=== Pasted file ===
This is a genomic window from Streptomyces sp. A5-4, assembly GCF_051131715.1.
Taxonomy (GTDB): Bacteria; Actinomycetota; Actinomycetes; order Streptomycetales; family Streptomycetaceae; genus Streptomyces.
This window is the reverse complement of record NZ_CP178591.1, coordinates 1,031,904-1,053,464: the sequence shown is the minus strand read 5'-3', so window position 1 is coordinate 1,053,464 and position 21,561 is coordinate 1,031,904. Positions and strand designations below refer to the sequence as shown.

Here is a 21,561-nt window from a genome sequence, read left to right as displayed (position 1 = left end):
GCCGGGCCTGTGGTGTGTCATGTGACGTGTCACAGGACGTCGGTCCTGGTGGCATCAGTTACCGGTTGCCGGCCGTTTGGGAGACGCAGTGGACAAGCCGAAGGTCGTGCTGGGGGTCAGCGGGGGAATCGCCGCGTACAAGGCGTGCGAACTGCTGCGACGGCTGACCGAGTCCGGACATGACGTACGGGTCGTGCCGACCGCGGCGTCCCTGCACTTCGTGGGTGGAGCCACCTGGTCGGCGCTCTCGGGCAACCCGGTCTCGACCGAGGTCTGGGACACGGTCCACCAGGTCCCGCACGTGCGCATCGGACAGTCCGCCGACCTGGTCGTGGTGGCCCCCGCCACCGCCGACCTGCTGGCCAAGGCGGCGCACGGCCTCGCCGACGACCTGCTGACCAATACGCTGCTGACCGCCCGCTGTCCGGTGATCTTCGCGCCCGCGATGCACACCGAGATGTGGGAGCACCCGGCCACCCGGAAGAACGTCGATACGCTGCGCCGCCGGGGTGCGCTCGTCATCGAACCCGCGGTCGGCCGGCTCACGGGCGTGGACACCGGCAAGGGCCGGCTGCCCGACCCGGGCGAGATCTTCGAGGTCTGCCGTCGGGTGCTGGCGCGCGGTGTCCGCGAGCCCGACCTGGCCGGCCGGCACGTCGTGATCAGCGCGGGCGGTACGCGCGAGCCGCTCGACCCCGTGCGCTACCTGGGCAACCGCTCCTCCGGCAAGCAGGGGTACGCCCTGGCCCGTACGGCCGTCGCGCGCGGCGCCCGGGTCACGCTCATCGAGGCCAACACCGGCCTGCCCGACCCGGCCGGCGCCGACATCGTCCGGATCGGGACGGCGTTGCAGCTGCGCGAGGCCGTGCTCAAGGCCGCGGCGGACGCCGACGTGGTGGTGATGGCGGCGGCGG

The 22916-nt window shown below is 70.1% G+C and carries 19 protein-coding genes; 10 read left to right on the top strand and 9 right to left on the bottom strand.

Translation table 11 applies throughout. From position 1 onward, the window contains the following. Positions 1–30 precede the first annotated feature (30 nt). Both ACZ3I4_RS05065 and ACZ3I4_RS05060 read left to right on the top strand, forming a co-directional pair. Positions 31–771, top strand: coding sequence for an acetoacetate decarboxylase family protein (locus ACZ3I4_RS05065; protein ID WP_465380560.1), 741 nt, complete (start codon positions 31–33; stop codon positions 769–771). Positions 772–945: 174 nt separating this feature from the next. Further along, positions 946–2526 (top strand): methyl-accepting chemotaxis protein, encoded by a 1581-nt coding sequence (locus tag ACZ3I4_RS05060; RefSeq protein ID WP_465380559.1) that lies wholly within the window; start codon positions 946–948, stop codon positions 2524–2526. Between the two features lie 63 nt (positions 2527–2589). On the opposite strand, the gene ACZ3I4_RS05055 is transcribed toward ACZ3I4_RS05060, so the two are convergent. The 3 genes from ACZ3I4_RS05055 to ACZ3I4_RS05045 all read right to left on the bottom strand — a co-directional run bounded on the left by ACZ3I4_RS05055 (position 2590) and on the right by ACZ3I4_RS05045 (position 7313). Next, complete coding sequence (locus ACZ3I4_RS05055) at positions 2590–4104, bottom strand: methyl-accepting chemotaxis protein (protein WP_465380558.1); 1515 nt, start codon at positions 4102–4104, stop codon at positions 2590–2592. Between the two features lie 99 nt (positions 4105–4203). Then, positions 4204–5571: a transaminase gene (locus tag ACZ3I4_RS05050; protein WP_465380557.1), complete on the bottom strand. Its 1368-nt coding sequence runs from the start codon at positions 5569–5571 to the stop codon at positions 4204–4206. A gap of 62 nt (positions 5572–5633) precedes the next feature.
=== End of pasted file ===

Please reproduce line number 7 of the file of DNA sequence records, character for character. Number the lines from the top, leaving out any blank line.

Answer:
Translation table 11 applies throughout. From position 1 onward, the window contains the following. Positions 1–30 precede the first annotated feature (30 nt). Both ACZ3I4_RS05065 and ACZ3I4_RS05060 read left to right on the top strand, forming a co-directional pair. Positions 31–771, top strand: coding sequence for an acetoacetate decarboxylase family protein (locus ACZ3I4_RS05065; protein ID WP_465380560.1), 741 nt, complete (start codon positions 31–33; stop codon positions 769–771). Positions 772–945: 174 nt separating this feature from the next. Further along, positions 946–2526 (top strand): methyl-accepting chemotaxis protein, encoded by a 1581-nt coding sequence (locus tag ACZ3I4_RS05060; RefSeq protein ID WP_465380559.1) that lies wholly within the window; start codon positions 946–948, stop codon positions 2524–2526. Between the two features lie 63 nt (positions 2527–2589). On the opposite strand, the gene ACZ3I4_RS05055 is transcribed toward ACZ3I4_RS05060, so the two are convergent. The 3 genes from ACZ3I4_RS05055 to ACZ3I4_RS05045 all read right to left on the bottom strand — a co-directional run bounded on the left by ACZ3I4_RS05055 (position 2590) and on the right by ACZ3I4_RS05045 (position 7313). Next, complete coding sequence (locus ACZ3I4_RS05055) at positions 2590–4104, bottom strand: methyl-accepting chemotaxis protein (protein WP_465380558.1); 1515 nt, start codon at positions 4102–4104, stop codon at positions 2590–2592. Between the two features lie 99 nt (positions 4105–4203). Then, positions 4204–5571: a transaminase gene (locus tag ACZ3I4_RS05050; protein WP_465380557.1), complete on the bottom strand. Its 1368-nt coding sequence runs from the start codon at positions 5569–5571 to the stop codon at positions 4204–4206. A gap of 62 nt (positions 5572–5633) precedes the next feature.